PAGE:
It had seemed so simple at first. A moonless night provided the perfect opportunity to nestle the small ship into a thick clump of brushy willows near a small stream. The ongoing snowfall soon covered all traces of the landing. She’d been pleasantly surprised when the viz-scanner revealed a native creature standing guard in the meadow. The guise of a trusted sentinel would allow her wide access to study the planet’s primitive civilization. She merely had to target the unsuspecting human, activate the transpressor to place her consciousness into the host body, and then proceed with the mission.
Skrood knew instantly that something was wrong. The icy cold was shocking, these creatures were supposed to be warm-blooded! The frosty creature was dressed as a human with its broad-brimmed hat, colorful scarf, and corncob pipe, but it was made of snow rather than flesh. Was this a decoy? Had she been expected and caught in a trap? Were the bipeds more advanced than she’d thought? No, she realized with a flush of humility, it was just an unforgivably stupid error on her part. She’d been too impatient and misjudged the situation. The protocols didn't cover this situation. All she could do now was wait and hope.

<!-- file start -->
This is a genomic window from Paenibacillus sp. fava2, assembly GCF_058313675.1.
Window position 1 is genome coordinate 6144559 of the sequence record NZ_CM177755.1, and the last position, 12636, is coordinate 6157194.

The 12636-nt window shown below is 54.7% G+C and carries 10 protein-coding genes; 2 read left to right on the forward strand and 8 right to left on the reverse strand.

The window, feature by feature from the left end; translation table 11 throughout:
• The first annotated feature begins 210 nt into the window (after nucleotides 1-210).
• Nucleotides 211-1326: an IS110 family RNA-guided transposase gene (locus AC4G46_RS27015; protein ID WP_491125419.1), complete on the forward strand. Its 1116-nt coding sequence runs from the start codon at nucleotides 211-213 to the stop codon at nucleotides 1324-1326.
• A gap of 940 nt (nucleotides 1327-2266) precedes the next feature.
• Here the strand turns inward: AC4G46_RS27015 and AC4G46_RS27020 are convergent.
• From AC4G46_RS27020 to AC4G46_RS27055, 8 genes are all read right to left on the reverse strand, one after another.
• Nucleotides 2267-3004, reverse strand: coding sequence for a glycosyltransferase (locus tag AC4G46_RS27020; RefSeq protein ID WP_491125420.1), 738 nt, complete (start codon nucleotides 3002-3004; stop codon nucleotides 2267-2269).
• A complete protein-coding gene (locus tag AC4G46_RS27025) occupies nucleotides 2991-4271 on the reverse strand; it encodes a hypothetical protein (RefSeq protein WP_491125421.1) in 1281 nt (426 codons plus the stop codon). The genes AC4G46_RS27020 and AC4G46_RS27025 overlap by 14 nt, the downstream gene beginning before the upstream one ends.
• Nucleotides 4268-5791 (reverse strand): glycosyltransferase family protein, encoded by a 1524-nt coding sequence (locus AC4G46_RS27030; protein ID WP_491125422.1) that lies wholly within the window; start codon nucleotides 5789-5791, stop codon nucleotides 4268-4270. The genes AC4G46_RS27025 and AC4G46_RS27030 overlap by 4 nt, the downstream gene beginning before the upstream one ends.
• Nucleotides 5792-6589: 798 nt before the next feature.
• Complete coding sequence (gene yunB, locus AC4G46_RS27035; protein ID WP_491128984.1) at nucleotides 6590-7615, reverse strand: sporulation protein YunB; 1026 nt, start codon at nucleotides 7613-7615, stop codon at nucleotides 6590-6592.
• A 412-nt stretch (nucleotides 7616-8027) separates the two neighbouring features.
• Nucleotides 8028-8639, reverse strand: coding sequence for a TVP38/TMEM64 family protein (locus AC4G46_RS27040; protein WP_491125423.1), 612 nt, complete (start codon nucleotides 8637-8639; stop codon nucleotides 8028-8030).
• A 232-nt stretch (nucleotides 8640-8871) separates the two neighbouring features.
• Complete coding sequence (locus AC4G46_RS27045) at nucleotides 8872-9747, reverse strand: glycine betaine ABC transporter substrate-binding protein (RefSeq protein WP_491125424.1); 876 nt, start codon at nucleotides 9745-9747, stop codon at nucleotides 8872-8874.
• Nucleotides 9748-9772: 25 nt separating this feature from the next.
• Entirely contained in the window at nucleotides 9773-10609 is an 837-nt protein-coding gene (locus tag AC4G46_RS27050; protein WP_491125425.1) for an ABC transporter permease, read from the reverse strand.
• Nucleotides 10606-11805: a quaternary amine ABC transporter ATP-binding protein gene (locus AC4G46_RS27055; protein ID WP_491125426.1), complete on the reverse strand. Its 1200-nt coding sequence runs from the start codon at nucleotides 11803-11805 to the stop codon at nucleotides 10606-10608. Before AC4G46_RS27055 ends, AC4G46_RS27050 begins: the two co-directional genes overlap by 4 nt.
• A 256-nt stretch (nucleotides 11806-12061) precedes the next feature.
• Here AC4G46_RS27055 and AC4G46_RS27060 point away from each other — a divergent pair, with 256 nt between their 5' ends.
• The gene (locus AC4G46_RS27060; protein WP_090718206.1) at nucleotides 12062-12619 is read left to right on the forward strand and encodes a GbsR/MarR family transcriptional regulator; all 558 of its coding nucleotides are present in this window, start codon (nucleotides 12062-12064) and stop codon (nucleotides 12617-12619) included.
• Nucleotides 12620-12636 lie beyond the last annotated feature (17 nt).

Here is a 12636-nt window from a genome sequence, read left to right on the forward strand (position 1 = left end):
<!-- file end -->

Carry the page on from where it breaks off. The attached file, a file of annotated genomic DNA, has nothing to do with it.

Skrood didn’t have the human words necessary to convey complex concepts, but she could communicate images and feelings to the youngling. There was no difficulty with reaching out, Sara wanted to believe that Frosty could talk. The problem was the young girl’s limited understanding. It would be impossible to teach her how to access the ship. The best Skrood could do was to communicate the danger of direct sunlight and that time was critical.